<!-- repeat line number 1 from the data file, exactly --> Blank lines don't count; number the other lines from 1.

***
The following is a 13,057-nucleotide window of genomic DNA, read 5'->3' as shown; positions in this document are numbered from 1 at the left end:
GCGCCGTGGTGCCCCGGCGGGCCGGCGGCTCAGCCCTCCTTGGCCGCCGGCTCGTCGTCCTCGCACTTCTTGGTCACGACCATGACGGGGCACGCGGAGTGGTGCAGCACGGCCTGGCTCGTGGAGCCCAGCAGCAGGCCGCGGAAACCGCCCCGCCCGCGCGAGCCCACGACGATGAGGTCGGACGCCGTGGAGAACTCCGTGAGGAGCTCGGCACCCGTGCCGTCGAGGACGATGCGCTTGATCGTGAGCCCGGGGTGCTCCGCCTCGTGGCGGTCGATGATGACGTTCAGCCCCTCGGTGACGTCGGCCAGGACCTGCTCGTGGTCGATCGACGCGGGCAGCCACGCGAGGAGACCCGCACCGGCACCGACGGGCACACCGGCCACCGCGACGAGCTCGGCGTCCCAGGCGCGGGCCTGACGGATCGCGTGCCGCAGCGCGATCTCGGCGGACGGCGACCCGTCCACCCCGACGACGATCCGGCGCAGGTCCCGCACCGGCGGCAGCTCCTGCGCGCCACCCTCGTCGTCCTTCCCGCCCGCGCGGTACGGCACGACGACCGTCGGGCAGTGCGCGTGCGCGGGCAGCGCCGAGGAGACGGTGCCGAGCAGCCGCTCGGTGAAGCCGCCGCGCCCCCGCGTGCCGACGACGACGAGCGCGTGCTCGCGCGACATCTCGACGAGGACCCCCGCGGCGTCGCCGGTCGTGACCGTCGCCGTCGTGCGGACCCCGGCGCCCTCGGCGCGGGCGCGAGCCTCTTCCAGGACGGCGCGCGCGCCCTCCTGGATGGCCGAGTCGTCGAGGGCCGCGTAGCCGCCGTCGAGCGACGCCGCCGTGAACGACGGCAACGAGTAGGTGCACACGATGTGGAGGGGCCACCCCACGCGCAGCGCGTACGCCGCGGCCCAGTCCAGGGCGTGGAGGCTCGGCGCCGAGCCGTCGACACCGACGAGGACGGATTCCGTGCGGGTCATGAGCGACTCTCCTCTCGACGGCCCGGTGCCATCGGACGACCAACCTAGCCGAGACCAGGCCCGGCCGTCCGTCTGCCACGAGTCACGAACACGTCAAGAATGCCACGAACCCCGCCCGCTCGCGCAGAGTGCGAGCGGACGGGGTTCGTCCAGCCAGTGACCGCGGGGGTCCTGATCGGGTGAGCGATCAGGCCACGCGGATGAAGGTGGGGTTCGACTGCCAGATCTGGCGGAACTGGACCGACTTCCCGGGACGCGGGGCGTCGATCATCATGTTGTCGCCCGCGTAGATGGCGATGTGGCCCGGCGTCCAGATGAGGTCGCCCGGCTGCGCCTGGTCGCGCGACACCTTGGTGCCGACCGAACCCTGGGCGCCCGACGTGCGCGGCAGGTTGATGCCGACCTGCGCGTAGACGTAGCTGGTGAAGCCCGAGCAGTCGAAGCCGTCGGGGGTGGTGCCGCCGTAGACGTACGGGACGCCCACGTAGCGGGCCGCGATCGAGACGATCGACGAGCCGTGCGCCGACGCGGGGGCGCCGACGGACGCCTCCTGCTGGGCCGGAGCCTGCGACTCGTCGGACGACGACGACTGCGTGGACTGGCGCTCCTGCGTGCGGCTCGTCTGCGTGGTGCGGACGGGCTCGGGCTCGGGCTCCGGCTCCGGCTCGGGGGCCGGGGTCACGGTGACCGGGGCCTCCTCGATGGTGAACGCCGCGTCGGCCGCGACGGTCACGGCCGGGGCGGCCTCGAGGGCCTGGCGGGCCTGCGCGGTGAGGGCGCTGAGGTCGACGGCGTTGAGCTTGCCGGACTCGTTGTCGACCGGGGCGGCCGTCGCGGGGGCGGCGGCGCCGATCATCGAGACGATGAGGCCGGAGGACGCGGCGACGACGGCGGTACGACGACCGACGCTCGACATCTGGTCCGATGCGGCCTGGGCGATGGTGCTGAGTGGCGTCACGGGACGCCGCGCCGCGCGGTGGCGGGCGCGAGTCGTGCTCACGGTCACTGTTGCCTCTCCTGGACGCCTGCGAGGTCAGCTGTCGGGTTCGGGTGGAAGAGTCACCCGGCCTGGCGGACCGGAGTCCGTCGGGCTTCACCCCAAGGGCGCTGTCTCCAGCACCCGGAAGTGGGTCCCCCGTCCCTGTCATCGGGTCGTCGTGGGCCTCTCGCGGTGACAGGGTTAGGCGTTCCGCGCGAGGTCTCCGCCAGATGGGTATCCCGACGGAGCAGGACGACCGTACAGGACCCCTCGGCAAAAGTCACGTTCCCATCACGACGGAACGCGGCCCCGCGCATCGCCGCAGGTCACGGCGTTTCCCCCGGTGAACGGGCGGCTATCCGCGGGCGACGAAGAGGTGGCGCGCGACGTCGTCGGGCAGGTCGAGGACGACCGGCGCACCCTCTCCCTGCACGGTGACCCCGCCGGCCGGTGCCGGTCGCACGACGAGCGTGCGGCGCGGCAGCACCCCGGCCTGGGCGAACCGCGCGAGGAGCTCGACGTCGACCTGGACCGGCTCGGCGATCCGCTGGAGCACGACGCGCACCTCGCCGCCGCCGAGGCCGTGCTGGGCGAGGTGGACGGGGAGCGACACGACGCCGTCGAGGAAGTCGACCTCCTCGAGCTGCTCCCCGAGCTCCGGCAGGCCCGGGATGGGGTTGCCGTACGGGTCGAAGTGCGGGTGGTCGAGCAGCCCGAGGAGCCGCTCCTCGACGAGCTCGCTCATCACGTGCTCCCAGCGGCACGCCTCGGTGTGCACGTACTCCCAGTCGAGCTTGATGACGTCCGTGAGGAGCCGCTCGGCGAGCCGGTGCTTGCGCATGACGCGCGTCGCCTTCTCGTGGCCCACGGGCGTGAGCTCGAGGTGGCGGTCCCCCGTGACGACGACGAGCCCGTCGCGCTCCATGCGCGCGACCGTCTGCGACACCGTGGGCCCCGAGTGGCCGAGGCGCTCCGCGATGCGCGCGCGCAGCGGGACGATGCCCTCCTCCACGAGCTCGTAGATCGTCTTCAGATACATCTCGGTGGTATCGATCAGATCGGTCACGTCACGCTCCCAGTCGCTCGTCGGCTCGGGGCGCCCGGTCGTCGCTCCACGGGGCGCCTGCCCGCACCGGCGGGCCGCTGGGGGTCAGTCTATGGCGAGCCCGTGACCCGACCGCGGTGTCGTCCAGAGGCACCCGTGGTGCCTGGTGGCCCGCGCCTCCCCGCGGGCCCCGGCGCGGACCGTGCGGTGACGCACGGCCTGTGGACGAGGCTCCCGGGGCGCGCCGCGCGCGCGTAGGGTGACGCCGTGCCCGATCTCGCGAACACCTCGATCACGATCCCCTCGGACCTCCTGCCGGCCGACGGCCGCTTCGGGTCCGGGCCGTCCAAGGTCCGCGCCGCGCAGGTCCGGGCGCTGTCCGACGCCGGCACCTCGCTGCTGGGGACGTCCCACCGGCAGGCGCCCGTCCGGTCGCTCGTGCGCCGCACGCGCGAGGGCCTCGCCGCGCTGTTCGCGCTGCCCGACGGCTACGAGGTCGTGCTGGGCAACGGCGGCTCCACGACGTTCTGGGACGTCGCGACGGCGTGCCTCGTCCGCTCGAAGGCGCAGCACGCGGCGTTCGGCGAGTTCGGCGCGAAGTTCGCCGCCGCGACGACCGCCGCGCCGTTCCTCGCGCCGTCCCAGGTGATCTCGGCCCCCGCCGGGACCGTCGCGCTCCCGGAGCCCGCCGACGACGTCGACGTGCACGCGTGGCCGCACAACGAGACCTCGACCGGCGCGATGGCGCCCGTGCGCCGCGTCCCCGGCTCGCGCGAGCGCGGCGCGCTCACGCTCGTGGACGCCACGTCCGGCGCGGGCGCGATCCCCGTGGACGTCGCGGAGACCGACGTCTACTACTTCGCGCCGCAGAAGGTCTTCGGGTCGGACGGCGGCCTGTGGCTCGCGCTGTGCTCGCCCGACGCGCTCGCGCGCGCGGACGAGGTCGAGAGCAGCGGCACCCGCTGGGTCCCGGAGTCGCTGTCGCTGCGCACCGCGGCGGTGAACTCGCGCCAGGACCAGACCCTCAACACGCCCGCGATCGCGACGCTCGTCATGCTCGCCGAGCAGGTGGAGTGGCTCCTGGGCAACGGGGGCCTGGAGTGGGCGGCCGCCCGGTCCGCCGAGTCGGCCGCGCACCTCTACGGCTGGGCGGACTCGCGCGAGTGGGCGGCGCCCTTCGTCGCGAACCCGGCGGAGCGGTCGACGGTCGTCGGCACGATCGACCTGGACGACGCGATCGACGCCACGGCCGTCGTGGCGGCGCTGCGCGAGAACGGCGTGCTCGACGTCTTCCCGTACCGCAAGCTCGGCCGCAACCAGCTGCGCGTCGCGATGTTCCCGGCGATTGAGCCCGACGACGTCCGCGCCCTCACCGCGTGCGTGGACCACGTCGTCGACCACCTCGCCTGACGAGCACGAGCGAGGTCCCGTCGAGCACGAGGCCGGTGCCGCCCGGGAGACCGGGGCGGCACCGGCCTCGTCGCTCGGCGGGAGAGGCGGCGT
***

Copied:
The following is a 13,057-nucleotide window of genomic DNA, read 5'->3' as shown; positions in this document are numbered from 1 at the left end: